What the autumn garden lacks in flower color is made up for with fiery leaf shades initially on the plants then by carpeting the earth beneath in a dazzling blanket.
Why Leaves Turn Color Before They Fall
In spring and summer leaves contain an abundance of chlorophyll, the green pigment which traps the energy from sunlight for use in photosynthesis. As the shorter, duller days and cooler nights of autumn approach, chlorophyll production ceases. Any remaining chlorophyll in the leaves breaks down and pigments which have been masked by chlorophyll are able to display their colorful hues.
Carotenoids which are responsible for the coloration in carrots and pumpkins give us the yellows and oranges in leaves. Xanthophylls are the yellow pigments found in dandelions and sunflowers and are also responsible for yellow leaves.
Before leaf fall layers of cells develop where the leaf stems join the branches. These cells block the transfer of water to and from the leaves. Sugars are trapped and anthocyanins are produced in the leaves. These are the pigments which produce blue, red and violet colors.
The duration and intensity of the autumn color are largely down to the weather. The best autumn color comes with a combination of mild days and cool, crisp nights. This blaze of glory seldom lasts long as the foliage often falls over-night after a severe frost.
The Virginia Creeper is the Most Popular Climber for Autumn Foliage
The Virginia Creeper (Parthenocissus quinquefolia) is the most popular of the climbers grown for their brilliantly-colored autumn foliage. The name comes from the Greek parthenos, virgin; kissos, Ivy. The specific epithet quinquefolia refers to the leaves, which are composed of mostly 5 leaflets measuring from 2.5 to 10cm long. These are coarsely toothed dull mid-green leaves above, pale and rather glaucous beneath. They turn brilliant red in autumn. This vigorous climber can reach a height of 15 meters.
Other Excellent Members of the Parthenocissus Genus
- Parthenocissus henryana (Chinese Virginia Creeper) is only slightly less hardy than the true Virginia Creeper and not quite so vigorous yet still capable of reaching a height of 10 meters and a spread of 6 meters. The dark green leaves composed of 3-5 oval toothed leaflets have conspicuous silvery-white veins which turn a glorious bright red in autumn.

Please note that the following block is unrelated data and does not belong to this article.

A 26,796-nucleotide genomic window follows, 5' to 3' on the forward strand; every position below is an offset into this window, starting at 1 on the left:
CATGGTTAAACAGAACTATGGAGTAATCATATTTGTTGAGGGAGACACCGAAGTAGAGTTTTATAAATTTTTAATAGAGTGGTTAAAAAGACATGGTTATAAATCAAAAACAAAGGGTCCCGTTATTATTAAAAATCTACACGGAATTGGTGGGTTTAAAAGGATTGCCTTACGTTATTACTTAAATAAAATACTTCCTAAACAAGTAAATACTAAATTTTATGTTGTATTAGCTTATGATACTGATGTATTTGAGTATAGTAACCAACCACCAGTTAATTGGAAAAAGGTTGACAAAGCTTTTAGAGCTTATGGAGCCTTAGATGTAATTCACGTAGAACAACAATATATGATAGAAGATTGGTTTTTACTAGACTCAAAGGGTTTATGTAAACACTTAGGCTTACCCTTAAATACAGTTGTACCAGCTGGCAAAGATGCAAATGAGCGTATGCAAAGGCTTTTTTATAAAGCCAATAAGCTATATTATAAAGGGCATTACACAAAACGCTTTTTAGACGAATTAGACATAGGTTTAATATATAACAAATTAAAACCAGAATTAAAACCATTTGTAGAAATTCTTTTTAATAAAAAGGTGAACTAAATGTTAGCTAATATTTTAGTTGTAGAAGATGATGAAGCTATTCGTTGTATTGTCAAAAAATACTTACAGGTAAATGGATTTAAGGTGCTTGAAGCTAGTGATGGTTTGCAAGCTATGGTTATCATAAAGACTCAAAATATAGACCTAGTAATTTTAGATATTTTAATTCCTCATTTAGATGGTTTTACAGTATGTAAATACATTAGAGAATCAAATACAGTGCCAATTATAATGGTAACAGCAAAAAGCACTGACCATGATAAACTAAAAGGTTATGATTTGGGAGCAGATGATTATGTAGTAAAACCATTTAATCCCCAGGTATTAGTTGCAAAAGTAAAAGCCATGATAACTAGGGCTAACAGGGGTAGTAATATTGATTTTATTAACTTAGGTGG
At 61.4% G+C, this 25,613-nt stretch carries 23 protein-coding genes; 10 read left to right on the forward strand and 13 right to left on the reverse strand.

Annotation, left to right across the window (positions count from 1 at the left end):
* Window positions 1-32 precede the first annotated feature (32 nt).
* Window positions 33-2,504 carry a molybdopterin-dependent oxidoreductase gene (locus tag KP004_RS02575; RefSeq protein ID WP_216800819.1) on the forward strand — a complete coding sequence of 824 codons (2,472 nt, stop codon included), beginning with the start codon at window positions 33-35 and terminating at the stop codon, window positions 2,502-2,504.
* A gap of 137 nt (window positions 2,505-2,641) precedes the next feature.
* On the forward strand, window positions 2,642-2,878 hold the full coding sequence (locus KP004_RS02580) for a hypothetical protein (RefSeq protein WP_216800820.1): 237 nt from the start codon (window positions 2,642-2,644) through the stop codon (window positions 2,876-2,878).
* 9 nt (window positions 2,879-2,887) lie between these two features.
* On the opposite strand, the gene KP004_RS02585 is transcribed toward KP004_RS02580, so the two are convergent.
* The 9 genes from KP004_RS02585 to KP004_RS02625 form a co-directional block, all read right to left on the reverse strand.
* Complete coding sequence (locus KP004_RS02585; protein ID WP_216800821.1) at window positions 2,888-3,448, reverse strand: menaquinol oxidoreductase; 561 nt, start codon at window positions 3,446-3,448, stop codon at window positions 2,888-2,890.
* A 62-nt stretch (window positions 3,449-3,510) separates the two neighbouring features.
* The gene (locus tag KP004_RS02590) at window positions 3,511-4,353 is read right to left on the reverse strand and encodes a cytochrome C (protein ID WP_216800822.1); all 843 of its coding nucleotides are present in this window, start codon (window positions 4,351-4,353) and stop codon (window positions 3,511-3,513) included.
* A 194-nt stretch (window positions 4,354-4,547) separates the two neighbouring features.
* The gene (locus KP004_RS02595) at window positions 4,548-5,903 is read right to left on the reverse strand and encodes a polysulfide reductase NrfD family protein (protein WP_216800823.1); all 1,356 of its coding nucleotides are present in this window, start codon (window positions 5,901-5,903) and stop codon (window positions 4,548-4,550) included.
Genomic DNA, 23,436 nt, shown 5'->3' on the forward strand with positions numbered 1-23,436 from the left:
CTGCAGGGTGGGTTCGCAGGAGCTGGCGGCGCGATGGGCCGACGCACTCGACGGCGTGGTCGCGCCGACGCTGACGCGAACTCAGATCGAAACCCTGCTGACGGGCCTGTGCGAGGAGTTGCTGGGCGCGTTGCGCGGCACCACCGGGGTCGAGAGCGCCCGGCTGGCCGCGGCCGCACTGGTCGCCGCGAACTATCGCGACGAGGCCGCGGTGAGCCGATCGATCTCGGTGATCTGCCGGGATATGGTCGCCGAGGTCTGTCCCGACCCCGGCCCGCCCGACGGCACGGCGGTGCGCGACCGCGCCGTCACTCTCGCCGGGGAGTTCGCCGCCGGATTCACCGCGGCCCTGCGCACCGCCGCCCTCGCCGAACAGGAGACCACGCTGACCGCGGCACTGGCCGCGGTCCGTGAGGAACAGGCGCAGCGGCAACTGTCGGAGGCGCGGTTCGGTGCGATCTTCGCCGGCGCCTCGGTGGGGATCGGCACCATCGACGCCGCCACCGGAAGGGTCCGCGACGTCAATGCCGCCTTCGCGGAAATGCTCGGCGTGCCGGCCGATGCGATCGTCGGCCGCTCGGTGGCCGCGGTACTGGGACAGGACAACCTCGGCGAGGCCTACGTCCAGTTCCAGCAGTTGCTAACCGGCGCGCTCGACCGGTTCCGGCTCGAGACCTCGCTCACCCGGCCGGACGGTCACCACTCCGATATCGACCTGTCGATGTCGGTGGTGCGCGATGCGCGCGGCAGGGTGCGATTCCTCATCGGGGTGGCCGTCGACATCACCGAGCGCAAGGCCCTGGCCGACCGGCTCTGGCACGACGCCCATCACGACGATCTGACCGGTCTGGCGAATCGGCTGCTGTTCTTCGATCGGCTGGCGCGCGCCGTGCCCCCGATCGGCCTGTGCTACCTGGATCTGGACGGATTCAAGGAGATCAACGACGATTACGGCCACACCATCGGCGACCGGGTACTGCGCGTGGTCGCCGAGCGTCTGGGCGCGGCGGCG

- Parthenocissus tricuspidata (Boston Ivy) is an extremely vigorous plant reaching 20 meters tall with variable, three-lobed, deeply toothed bright green leaves often up to 20cm long which turn a brilliant red to purple prior to leaf fall.
- Parthenocissus tricuspidata ‘Veitchii’ gets up to 15 meters high and spreads to 6 meters. The large lush green leaves turn purple and red before they drop.
Growing Tips for Parthenocissus
These vigorous creepers are suitable for growing through large trees and on fences or walls. They all cling by disc-like suckers on the tips of tendrils, but often need a helping hand after planting before they get a grip. A dab of blue-tack to stick the young stem to the fence or wall will do the trick.
Preferring fertile well-drained soil they are happy in sun or partial shade. Pruning consists of trimming in winter to fit the available space. Do keep the stems clear of eaves, doors, and windows.
Vines for Excellent Autumn Leaf Color
Two species of the Vitis genus are renowned for their autumn foliage:-
- Vitis coignetiae (Crimson glory vine) is very vigorous (20 meters high and 10 meters across) requiring plenty of room to display its large (up to 30cm across) dark green, heart-shaped, leaves which turn glowing, rich-red and amber before hitting the deck.
- Vitis vinifera ‘Purpurea’ is the purple-leaved version of the common grapevine. It has burgundy-purple foliage all summer with dusty grey leaf tips. The leaves go a darker purple color in autumn. It eventually reaches 8 meters tall with a spread of 3metres.
Growing Tips for Vines
These plants climb by means of tendrils which need support to twine around. They are ideal for growing over a trellis, pergola or fence or against a wall as well as through a large shrub or tree. Fertile well-drained soil in sun or partial shade is required. Winter pruning is the same as for Parthenocissus.
Finally the Climbing Hydrangea
Hydrangea anomala subsp. petiolaris (Climbing hydrangea) is a vigorous, deciduous climber with an eventual height of 15 meters and a spread to match. It clings by means of aerial roots. Thriving in sun or partial shade it does well on a north facing a wall. The 11cm long ovate-rounded leaves have heart-shaped bases. The fresh green spring foliage goes dark green in summer then some turn a beautiful yellow and others take on a ginger hue in autumn. Pruning is simply a matter of trimming to keep the shrub within its allotted space.